Menlo Professor Develops New Quarterback Rating

Benjamin Alamar, Ph.D., assistant professor of Sports Management

October 4, 2011

Many people try to predict the outcome of a game before it even starts, but few have any data to support their forecast. Benjamin Alamar, Ph.D., an assistant professor of Sports Management at Menlo College, is helping to change that. Working with Dean Oliver, director of production analysis at ESPN, Alamar helped develop a new quarterback rating system called the “Total Quarterback Rating”—or QBR for short— which calculates players’ performance based on all of the contributions they make to the game.

“QBR is based on the concept of expected points and the win probability,” said Benjamin Alamar. “The rating uses a set of algorithms to grade players, and takes into account such variables as distance, field position and significance of the game situation.”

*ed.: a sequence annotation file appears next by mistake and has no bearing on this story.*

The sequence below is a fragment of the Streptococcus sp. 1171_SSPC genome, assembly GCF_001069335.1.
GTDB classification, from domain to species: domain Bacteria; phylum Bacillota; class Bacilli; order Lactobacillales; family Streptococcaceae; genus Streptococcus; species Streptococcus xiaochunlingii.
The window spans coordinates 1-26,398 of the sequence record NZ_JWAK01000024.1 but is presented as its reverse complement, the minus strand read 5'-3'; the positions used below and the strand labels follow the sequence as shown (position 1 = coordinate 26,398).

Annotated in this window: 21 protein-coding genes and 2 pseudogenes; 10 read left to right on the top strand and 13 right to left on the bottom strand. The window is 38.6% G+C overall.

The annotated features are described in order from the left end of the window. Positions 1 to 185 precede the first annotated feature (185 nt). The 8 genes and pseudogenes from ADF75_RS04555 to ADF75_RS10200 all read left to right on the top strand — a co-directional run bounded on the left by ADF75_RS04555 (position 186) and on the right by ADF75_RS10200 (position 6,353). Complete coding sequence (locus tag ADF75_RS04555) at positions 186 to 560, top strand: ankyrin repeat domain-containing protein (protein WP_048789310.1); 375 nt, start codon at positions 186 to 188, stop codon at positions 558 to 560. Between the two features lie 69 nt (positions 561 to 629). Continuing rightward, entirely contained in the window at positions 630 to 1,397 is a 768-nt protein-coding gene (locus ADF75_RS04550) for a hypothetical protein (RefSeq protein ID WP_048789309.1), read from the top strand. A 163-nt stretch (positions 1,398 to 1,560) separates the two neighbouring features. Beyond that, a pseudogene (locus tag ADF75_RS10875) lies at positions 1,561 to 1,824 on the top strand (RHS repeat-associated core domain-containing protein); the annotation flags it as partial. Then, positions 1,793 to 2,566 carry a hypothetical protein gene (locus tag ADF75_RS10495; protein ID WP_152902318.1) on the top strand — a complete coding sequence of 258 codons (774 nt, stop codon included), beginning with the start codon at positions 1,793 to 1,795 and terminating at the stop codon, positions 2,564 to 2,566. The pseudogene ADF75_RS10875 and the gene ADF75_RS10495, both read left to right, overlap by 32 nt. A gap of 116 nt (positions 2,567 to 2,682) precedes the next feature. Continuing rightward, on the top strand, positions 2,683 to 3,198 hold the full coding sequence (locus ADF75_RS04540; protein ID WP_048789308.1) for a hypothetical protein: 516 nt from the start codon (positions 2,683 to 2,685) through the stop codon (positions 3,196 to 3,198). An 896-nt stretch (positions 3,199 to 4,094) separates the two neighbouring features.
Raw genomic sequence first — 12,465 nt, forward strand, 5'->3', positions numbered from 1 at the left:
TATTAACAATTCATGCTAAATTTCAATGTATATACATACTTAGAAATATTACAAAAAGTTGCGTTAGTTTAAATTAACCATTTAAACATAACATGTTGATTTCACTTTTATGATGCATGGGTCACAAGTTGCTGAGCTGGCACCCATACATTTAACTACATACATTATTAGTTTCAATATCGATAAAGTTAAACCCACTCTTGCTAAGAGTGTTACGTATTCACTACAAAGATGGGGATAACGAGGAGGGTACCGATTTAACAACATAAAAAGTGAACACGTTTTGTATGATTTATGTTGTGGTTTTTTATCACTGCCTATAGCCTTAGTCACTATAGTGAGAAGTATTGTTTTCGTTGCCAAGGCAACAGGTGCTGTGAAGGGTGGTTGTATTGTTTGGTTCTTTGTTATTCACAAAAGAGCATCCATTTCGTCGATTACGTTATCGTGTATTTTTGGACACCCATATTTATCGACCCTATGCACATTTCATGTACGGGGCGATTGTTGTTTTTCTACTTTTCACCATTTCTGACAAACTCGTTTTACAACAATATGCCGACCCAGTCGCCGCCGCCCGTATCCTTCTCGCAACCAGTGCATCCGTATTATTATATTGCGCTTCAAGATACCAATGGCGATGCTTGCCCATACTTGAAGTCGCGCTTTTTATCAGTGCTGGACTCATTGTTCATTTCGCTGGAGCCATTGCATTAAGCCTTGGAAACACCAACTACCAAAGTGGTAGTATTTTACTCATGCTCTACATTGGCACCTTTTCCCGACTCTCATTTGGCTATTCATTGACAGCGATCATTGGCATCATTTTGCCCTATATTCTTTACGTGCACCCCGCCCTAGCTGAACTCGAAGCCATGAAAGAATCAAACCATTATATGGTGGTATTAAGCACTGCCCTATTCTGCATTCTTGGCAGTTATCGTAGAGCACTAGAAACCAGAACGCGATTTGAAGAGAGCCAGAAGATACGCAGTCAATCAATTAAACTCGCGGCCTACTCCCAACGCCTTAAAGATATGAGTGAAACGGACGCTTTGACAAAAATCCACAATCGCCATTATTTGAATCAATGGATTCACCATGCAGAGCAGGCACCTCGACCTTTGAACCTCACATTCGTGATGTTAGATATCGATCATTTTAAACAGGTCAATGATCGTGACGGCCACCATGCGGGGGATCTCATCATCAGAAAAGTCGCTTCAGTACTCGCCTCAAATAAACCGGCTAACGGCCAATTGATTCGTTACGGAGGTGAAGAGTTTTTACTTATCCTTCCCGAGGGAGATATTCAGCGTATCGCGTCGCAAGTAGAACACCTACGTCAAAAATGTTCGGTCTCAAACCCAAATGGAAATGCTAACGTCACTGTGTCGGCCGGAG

For many years the official rating for football players was the NFL Passer Rating. Over time, however, sports fans complained that the Passer Rating ignored many crucial aspects of the game, such as calculating points regardless of circumstance.

Last year ESPN decided to examine the most important position in football—the quarterback—and declared 2011 the “Year of the Quarterback.” As part of a year-long examination into the lives and careers of quarterbacks, they developed the new QBR system. While nobody can predict the outcome of a game, improved rating systems such as QBR can help sports fans better calculate their team’s chances of winning.